- Roy S. Johnson, Contributing writer, ESPN.com
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Of course, she watched. Like the rest of us, she watched as the joke-gone-terribly-wrong (and his inability to let it go) backfired on Gilbert Arenas -- figuratively, of course. Now, after he showed an illegal firearm to a teammate in the locker room, the fallen All-Star's season, image and freedom, and perhaps his $111 million contract, are up in smoke. Arenas was sentenced to a month in a halfway house and 400 hours of community service on the weapons charge in D.C. Superior Court on Friday.
She also watched as Tiger Woods' multiple marital transgressions caused an image/personal life/financial implosion the likes of which sports has never seen.
Marion Jones, once the world's fastest woman and one of the most decorated track and field stars in Olympic history, was transfixed. Not so much as a voyeur, but because she'd been there. Right where they were.
"Everyone knows my story," she said, speaking from her home in Austin, Texas.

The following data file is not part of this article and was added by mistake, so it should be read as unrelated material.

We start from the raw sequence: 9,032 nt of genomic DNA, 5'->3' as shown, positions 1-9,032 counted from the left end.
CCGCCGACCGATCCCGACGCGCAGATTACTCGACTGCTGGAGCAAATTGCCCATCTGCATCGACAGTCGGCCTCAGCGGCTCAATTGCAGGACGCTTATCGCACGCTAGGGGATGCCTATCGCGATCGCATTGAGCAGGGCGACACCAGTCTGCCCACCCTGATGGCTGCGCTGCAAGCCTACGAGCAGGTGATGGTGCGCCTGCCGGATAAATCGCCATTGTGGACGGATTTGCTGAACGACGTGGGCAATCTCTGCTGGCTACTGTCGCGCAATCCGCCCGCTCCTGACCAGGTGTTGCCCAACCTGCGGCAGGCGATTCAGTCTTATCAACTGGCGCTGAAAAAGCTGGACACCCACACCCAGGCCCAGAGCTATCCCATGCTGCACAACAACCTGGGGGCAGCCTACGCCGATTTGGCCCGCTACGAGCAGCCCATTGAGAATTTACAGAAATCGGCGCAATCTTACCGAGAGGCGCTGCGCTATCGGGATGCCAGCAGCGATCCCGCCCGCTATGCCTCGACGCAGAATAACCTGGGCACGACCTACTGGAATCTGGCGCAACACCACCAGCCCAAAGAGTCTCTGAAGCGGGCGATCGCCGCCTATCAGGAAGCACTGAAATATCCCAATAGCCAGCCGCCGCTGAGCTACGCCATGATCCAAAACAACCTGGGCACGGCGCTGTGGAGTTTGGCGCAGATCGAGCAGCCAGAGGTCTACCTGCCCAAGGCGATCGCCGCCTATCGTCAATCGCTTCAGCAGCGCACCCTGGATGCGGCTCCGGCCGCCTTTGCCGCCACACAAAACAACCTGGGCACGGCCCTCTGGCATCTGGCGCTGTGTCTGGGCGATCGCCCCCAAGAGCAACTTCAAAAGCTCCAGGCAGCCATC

Indeed, like Arenas, Woods and too many others, Jones made the wrong decisions (lying) at the absolute wrong times. In her case, she lied to two federal grand juries. It's been almost 17 months since she was released from prison after serving a six-month sentence, the result of a plea deal stemming from her longtime denial about using steroids. Beyond the time served, Jones, who won five medals at the 2000 Sydney Olympics, forfeited all her medals and millions in prize money dating back to September of that year.
Right where they were. Yet she has not spoken to Woods, nor to Arenas. But she shares their journey -- from the pedestal to the pits -- and is eager to share her "lessons learned" with any and everyone.
"How different am I?" she said, repeating my question regarding how she had changed because of her experiences. "Where do I start?